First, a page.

A committee concluded that life could go on in the Netherlands, but work must begin immediately to upgrade the country’s 3,700km of dykes, dunes and dams, which hold back the water in the country’s most vulnerable coastal areas. On the committee’s advice, a Delta Programme was set up, which began work on a new policy framework for the country that will be put before Parliament this September, including five “Delta Decisions” that will form the basis of the country’s new water strategy.

These five decisions lay out concrete ideas on how the Netherlands can deal with some of the biggest challenges posed by their troublesome geography. The proposals will renew the government’s strategy on water safety and flood risk management, the future scarcity of freshwater supplies, and spatial planning of new buildings and infrastructure. They also propose specific plans for the most vulnerable regions of the Netherlands, the IJsselmeer region and the Rhine-Meuse Delta.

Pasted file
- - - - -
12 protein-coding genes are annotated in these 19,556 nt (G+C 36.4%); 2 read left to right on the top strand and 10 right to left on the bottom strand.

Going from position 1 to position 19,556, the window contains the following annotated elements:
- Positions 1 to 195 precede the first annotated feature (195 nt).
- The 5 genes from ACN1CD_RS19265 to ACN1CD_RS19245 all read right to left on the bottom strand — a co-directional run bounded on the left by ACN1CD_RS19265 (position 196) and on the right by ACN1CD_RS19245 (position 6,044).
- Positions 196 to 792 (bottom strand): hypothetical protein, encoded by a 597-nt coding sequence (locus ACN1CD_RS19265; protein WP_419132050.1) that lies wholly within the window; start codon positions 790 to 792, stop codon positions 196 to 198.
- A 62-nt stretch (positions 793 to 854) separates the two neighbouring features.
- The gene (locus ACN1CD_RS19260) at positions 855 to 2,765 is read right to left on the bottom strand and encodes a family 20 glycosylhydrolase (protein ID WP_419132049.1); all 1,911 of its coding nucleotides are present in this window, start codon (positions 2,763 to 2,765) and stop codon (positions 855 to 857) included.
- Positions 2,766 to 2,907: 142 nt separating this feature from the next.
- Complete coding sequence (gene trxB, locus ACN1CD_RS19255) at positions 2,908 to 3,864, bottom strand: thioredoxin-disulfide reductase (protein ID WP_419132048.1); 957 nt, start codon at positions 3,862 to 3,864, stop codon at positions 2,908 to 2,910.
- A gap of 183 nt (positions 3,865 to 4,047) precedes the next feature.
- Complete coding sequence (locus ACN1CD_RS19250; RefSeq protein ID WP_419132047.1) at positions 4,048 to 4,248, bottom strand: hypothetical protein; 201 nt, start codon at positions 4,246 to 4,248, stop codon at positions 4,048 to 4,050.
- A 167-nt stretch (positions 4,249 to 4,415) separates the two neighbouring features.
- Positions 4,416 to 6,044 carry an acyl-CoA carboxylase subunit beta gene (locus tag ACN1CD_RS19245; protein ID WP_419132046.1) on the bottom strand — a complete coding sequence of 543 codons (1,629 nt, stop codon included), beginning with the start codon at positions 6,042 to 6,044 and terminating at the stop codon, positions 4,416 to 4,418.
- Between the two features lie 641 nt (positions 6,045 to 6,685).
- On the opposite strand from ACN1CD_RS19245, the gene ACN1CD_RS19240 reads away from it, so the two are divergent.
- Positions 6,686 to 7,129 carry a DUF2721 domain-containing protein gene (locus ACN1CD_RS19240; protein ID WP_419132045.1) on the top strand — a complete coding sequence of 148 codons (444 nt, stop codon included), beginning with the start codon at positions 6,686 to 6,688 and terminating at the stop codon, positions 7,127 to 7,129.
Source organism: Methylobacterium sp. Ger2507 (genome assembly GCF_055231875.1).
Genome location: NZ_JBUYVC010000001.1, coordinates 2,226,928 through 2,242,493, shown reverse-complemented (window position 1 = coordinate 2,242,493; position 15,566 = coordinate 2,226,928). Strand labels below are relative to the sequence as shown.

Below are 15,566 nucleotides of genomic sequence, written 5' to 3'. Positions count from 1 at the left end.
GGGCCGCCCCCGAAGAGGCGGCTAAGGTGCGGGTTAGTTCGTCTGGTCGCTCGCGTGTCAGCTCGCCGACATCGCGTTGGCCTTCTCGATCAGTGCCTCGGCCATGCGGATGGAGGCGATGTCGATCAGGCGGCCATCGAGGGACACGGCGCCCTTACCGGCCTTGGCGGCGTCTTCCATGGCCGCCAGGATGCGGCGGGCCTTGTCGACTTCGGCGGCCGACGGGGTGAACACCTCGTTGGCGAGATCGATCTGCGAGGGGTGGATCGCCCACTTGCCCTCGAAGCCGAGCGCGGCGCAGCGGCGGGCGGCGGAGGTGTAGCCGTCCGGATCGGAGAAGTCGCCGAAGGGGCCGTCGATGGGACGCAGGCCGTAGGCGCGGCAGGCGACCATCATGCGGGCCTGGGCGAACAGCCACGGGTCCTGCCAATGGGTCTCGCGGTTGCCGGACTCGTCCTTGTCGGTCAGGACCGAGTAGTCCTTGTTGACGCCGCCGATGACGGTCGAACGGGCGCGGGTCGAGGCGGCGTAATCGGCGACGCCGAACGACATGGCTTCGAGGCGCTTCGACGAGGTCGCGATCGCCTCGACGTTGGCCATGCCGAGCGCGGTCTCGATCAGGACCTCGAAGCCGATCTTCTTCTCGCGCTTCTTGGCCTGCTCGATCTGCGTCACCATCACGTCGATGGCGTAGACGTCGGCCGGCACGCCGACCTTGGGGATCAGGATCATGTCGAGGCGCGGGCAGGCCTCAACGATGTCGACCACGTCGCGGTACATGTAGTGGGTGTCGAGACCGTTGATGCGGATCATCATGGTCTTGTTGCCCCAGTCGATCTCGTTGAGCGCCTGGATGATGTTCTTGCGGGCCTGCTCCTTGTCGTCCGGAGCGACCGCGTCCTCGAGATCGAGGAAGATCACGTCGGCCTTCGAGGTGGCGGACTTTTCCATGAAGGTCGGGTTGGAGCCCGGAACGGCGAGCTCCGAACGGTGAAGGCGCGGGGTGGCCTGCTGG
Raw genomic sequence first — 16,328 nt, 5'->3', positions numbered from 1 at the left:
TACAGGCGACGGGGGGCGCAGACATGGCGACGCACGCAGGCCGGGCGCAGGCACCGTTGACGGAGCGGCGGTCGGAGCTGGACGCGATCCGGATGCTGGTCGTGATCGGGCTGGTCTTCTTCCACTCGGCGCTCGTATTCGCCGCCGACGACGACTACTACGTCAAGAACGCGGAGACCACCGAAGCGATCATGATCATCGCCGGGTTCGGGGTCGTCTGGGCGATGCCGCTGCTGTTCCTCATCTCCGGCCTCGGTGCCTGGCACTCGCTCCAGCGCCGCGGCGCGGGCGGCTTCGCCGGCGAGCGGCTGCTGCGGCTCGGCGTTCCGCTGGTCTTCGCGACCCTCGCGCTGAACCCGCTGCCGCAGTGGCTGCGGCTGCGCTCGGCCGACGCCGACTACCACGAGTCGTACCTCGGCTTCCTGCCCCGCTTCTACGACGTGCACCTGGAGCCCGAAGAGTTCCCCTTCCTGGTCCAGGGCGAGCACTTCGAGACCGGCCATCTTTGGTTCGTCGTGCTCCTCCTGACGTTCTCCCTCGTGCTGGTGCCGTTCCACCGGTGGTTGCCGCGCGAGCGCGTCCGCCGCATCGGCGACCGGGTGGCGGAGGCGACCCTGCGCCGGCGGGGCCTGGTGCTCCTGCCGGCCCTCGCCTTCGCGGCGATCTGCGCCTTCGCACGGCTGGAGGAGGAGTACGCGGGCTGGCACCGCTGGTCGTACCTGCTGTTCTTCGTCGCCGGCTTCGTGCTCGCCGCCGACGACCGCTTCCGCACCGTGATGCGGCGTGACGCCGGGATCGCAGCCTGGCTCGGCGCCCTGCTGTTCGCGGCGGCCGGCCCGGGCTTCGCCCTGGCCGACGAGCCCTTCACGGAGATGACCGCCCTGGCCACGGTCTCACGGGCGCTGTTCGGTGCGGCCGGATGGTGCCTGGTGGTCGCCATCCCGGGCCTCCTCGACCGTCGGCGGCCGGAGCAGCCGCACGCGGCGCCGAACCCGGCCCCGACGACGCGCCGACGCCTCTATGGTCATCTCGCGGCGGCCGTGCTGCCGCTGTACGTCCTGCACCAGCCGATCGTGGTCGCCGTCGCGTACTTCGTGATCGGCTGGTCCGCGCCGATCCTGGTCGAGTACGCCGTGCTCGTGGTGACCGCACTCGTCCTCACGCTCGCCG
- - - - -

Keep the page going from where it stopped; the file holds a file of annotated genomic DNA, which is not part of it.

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Anti-Semitic incidents in the Netherlands spike

Anti-Semitic incidents in the Netherlands have been on the rise recently, JTA reports. According to a Dutch Jewish watchdog group, there has been a 23 perfect increase in anti-Semitic incidents since 2012. The Centre for Information and Documentation on Israel, known as CIDI, reported an increase of 33 incidents from 2012 to 2013 (with a total of 147 incidents in 2013). These involve both physical violence and threats.

One incident in June 2013 involved an elderly man giving a Nazi salute to a Holocaust survivor. “They forgot to gas you,” he reportedly told the Jewish woman, and proceeded to grab her Star of David necklace and bite her in front of witnesses. The occurrence was reported by police.

Anti-Semitic incidents in schools, including vandalism, have more than doubled. The trend has infiltrated the cyber world as well, with the CIDI reporting 57 explicitly anti-Semitic Twitter messages. The comments are considered hate-speech, and raise legal concerns.